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UPDATE: Kiir, Riek must sign peace deal in August – Obama

Author : | Published: Wednesday, July 29, 2015

US President Barrack Obama says President Salva Kiir and Dr Riek Machar must sign a peace deal on the 17th of August.

Mr Obama says the international community must raise the cost of the actions of the two leaders if they fail to reach a peace deal.

He says accountability for atrocities committed in the conflict must be part of any lasting peace agreement.

Mr Obama made the remark in an address to the African Union in Addis Ababa this on Tuesday.

“In South Sudan, the joy of independence has descended into the despair of violence. I was there at the United Nations when we held up South Sudan as a promise of the new beginning,” Mr Obama stated.

“And neither Mr Kiir nor Mr Machar has shown so far an interest in sparing the people from the suffering or reaching a political solution.

“Yesterday [Monday], I met with leaders from this region. We agreed that given the current situation, Mr Kiir and Mr Machar must reach an agreement by August 17th, because if they do not, I believe the international community must raise the costs of intransigence.”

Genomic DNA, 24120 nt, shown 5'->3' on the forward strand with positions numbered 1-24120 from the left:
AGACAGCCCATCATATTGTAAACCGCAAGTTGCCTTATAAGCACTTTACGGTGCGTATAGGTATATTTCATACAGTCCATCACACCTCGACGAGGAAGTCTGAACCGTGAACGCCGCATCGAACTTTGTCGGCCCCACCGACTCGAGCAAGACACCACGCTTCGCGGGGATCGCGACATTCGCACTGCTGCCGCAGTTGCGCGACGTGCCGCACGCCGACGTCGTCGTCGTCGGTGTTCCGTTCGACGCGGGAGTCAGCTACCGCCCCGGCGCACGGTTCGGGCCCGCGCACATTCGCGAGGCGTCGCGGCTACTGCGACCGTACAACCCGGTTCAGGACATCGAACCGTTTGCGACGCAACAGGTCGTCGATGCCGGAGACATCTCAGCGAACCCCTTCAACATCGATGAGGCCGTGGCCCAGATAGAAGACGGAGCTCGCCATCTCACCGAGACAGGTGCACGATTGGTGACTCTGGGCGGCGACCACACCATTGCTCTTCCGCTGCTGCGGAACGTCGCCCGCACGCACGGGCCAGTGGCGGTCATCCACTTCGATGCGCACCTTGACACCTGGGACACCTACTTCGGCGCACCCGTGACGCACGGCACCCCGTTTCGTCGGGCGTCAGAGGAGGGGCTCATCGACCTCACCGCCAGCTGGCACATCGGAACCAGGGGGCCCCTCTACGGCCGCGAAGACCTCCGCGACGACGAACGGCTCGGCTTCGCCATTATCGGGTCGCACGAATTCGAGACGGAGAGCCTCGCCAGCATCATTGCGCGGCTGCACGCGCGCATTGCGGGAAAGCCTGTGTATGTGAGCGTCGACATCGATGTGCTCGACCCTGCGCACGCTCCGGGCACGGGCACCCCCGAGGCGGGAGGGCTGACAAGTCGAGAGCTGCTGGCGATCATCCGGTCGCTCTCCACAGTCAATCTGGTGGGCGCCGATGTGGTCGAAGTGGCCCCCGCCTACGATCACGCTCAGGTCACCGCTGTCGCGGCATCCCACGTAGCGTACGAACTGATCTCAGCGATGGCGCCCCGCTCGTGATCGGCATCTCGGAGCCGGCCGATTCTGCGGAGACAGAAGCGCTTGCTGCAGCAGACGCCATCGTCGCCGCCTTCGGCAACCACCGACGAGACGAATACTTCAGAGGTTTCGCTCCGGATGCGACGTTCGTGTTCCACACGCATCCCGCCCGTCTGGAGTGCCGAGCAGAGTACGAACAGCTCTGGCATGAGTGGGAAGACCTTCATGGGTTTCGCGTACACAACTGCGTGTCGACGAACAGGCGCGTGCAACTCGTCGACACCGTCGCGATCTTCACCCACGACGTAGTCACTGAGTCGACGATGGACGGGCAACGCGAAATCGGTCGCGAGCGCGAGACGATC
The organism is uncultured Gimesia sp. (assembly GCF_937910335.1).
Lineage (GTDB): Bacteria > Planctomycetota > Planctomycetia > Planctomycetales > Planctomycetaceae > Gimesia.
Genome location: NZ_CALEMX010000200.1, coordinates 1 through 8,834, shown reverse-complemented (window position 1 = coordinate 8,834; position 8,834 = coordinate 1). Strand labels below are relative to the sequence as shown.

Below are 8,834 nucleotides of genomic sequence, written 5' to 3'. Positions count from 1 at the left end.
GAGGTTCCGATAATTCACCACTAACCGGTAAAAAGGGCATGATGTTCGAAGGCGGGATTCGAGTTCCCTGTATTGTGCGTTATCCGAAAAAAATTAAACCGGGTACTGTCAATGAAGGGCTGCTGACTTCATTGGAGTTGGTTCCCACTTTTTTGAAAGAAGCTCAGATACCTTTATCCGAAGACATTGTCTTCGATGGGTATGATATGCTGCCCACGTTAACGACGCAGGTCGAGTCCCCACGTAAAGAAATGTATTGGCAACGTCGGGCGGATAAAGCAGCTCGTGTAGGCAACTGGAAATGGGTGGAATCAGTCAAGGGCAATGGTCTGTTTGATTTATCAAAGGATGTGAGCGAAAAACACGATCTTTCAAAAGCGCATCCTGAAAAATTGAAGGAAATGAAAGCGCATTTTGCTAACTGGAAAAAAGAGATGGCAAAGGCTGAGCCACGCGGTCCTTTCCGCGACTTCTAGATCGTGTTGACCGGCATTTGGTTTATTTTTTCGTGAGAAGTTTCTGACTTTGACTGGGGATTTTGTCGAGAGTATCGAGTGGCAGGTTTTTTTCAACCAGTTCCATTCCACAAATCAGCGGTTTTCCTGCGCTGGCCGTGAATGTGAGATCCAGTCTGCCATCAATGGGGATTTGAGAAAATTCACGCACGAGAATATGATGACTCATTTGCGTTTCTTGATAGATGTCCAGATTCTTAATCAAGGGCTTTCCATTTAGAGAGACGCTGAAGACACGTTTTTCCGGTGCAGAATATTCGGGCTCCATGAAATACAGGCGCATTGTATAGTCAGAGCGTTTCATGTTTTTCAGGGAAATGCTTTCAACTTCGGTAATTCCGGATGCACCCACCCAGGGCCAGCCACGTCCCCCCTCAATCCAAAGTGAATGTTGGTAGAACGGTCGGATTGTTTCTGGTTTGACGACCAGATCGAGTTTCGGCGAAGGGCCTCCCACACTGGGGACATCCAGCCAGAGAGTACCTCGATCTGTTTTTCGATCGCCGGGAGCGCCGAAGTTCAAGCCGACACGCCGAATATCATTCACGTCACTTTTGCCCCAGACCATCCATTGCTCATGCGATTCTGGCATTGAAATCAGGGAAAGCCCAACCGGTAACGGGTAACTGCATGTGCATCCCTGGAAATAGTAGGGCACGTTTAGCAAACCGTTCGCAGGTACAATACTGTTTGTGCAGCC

Negotiators of the two warring parties are expected in Addis Ababa in the first week of next month to continue negotiating an end to the violence.

They will be discussing a proposal by mediators under a new initiative known as IGAD-Plus.

The international mediators have proposed demilitarization of Juba and the reintegration of forces within a year during the transitional period.

Under the proposal, President Salva Kiir would remain in office and Dr Riek Machar becomes the First Vice President.

On power sharing, it says the government would take 53 percent of the national ministerial positions, 33 for the SPLM in Opposition and 14 for the former detainees and other political parties.

In the Upper Nile region, the SPLM-IO would take 53 percent, 33 for the government and 14 for the former political detainees and other political parties.

The warring parties will respond to the proposal and discuss the issues before the deadline.

But many agreements signed after the outbreak of the conflict in 2013 have not been fully implemented.

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